Board discusses plan to allocate COVID relief funds to small businesses, nonprofits

By Debra Moore

[email protected]

The Plumas County Board of Supervisors set aside $540,000 in federal COVID relief funding for small businesses and community-based organizations (CBOs), but how will it be distributed?

That was the question before the supervisors during their meeting May 10, with one supervisor questioning whether small businesses would even apply for the funds due to the paperwork required for the American Recovery Plan Act (ARPA).

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The funds are for losses or costs experienced after March 3, 2021, with a focus on those with 25 or fewer employees. Entities would need to document the increased costs or decreased revenues that occurred as a result of COVID, and then report back on how allocated grant funds were spent.

Those requirements prompted Supervisor Jeff Engel to say, “I’ve been a small businessman for 40 years …  When they run up against the red tape of the requirements … I don’t think you are going to see a lot of applications.”

That said, some businesses and nonprofits might apply for the funds and there must be a process in place to accommodate the requests. One of the questions the supervisors considered was whether to do the work in-house or hire an outside entity. The county set aside $300,000 in its ARPA funding allocations for a project manager and that person could create the criteria, promote and administer it.

Deanne Blankenship, of the California Health Collaborative, the organization that has been assisting the county with the process, said that some entities have turned to local foundations for assistance. Foundations typically charge a 5 percent fee for such a service.

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Clint Koble, a Lake Almanor resident and local representative for the Sierra Small Business Development Center, proposed allocating the $540,000 as follows:  $200,000 to the Lost Sierra Visitors Center and $100,000 to Plumas Arts Council, saying the entities have been ineligible for other types of funding and were impacted by COVID. Koble said that would leave $240,000 for small business and CBO grants (the amount the supervisors originally intended for the purpose). Then he suggested that the Sierra Business Council, the entity that has “done it for the surrounding the counties,” be employed to administer those grants.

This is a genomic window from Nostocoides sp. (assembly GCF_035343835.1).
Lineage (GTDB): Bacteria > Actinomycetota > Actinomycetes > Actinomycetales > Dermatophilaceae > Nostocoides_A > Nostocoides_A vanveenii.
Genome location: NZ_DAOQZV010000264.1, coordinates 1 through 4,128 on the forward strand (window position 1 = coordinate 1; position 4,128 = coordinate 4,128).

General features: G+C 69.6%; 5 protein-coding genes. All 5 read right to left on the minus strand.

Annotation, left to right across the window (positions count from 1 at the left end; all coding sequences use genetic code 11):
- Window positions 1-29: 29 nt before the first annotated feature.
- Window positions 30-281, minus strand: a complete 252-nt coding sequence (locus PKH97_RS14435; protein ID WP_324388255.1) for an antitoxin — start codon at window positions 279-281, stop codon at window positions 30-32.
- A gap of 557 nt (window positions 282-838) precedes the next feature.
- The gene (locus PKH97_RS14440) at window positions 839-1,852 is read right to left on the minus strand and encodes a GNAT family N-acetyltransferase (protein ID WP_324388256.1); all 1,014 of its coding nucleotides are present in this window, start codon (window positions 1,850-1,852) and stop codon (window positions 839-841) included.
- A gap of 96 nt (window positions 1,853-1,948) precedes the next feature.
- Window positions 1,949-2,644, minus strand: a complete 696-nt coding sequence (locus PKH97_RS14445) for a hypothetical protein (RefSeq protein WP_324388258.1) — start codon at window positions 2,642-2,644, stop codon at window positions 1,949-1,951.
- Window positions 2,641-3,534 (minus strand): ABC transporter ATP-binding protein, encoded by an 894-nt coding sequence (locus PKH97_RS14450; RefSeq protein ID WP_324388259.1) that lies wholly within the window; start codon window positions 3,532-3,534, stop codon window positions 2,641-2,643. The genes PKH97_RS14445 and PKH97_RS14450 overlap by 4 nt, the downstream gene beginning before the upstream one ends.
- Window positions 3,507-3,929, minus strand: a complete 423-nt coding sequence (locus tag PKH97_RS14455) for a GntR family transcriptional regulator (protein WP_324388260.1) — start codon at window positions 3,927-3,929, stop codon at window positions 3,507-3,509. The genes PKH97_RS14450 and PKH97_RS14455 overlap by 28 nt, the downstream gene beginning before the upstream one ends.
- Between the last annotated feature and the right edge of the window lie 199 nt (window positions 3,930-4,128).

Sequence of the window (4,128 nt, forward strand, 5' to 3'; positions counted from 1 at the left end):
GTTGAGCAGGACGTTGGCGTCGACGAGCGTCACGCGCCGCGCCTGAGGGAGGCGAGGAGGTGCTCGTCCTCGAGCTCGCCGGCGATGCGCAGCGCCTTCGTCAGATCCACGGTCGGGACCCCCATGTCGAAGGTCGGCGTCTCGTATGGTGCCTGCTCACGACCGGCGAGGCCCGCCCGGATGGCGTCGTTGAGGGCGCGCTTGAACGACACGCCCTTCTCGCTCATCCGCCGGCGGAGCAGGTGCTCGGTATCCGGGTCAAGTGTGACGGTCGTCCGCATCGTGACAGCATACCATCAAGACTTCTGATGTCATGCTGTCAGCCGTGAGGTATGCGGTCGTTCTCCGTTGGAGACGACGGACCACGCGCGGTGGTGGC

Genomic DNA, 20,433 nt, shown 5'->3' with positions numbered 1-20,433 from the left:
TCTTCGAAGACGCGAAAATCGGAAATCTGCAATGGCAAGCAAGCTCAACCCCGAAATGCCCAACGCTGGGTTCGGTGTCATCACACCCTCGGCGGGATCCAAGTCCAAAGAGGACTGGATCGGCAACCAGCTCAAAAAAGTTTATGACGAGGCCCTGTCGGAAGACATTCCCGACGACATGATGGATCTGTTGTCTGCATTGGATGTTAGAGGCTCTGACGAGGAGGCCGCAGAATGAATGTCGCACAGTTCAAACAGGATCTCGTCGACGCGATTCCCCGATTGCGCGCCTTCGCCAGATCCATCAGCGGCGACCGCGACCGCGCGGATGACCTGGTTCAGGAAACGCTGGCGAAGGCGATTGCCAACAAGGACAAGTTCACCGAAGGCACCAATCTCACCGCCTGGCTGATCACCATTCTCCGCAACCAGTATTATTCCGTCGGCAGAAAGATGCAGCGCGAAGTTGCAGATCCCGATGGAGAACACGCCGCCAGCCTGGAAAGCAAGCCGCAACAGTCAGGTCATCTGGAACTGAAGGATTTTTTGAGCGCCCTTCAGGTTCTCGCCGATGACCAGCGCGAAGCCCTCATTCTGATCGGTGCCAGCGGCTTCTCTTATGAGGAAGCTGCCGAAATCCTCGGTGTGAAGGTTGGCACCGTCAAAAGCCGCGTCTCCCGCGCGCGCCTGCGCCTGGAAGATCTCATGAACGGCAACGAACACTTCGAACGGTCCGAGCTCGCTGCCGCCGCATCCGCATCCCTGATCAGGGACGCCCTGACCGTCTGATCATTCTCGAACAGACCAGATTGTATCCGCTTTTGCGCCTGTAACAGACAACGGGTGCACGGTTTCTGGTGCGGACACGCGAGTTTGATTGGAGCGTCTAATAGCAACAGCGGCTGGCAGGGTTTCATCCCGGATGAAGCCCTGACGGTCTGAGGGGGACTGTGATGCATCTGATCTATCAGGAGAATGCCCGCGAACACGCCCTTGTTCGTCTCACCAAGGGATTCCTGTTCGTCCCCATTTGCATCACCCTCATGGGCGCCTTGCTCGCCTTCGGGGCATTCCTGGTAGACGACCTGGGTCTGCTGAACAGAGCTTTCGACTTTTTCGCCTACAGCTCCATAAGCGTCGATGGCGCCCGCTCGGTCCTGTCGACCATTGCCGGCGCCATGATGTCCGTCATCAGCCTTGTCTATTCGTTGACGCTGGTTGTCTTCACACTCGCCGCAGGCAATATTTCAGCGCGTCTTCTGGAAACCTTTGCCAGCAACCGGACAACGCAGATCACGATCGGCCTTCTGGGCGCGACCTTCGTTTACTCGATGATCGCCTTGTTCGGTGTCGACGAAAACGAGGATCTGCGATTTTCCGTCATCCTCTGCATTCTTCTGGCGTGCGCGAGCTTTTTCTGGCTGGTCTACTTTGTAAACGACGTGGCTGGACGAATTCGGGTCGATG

Supervisor Greg Hagwood discussed the “in-county reality of our capacity,” saying it would be difficult to recruit someone with the appropriate qualifications for what amounts to a two-year commitment. “I think it would be good to relieve ourselves and our staffs of this,” he said.

Board Chairman Kevin Goss agreed with Hagwood but said an in-house staff person could help the county with grant writing. Though he acknowledged the timing might not be right to merge the two positions at this point.

Hagwood agreed with such a position for the future, while Supervisor Sherrie Thrall said she “really liked the idea of establishing an economic coordinator, but I don’t think we want to tie that to this funding.”

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Koble again made a pitch for the visitors center and Plumas Arts, but Goss said he would prefer a formal application process, “rather than just handing out money.”

It was decided that the county would put out a request for proposals for an entity to administer the grant funds, and Blankenship offered to collect RFPs from other jurisdictions for Plumas to use as examples.